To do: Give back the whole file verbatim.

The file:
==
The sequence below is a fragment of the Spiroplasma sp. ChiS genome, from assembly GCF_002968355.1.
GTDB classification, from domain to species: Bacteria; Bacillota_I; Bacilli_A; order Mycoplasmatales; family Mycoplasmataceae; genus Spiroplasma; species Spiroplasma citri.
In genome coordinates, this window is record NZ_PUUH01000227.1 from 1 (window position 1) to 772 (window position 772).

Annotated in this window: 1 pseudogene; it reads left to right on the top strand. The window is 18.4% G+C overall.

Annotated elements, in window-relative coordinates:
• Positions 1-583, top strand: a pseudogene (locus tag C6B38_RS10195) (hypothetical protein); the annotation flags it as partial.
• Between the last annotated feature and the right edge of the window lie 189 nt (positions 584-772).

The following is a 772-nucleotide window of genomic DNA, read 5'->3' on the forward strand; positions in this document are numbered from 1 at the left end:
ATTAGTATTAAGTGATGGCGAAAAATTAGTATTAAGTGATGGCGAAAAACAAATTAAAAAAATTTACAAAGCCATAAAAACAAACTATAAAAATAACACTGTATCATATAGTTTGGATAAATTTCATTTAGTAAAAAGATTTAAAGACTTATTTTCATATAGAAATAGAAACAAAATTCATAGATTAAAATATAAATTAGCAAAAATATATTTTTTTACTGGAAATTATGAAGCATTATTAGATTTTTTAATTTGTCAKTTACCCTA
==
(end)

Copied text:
The sequence below is a fragment of the Spiroplasma sp. ChiS genome, from assembly GCF_002968355.1.
GTDB classification, from domain to species: Bacteria; Bacillota_I; Bacilli_A; order Mycoplasmatales; family Mycoplasmataceae; genus Spiroplasma; species Spiroplasma citri.
In genome coordinates, this window is record NZ_PUUH01000227.1 from 1 (window position 1) to 772 (window position 772).

Annotated in this window: 1 pseudogene; it reads left to right on the top strand. The window is 18.4% G+C overall.

Annotated elements, in window-relative coordinates:
• Positions 1-583, top strand: a pseudogene (locus tag C6B38_RS10195) (hypothetical protein); the annotation flags it as partial.
• Between the last annotated feature and the right edge of the window lie 189 nt (positions 584-772).

The following is a 772-nucleotide window of genomic DNA, read 5'->3' on the forward strand; positions in this document are numbered from 1 at the left end:
ATTAGTATTAAGTGATGGCGAAAAATTAGTATTAAGTGATGGCGAAAAACAAATTAAAAAAATTTACAAAGCCATAAAAACAAACTATAAAAATAACACTGTATCATATAGTTTGGATAAATTTCATTTAGTAAAAAGATTTAAAGACTTATTTTCATATAGAAATAGAAACAAAATTCATAGATTAAAATATAAATTAGCAAAAATATATTTTTTTACTGGAAATTATGAAGCATTATTAGATTTTTTAATTTGTCAKTTACCCTA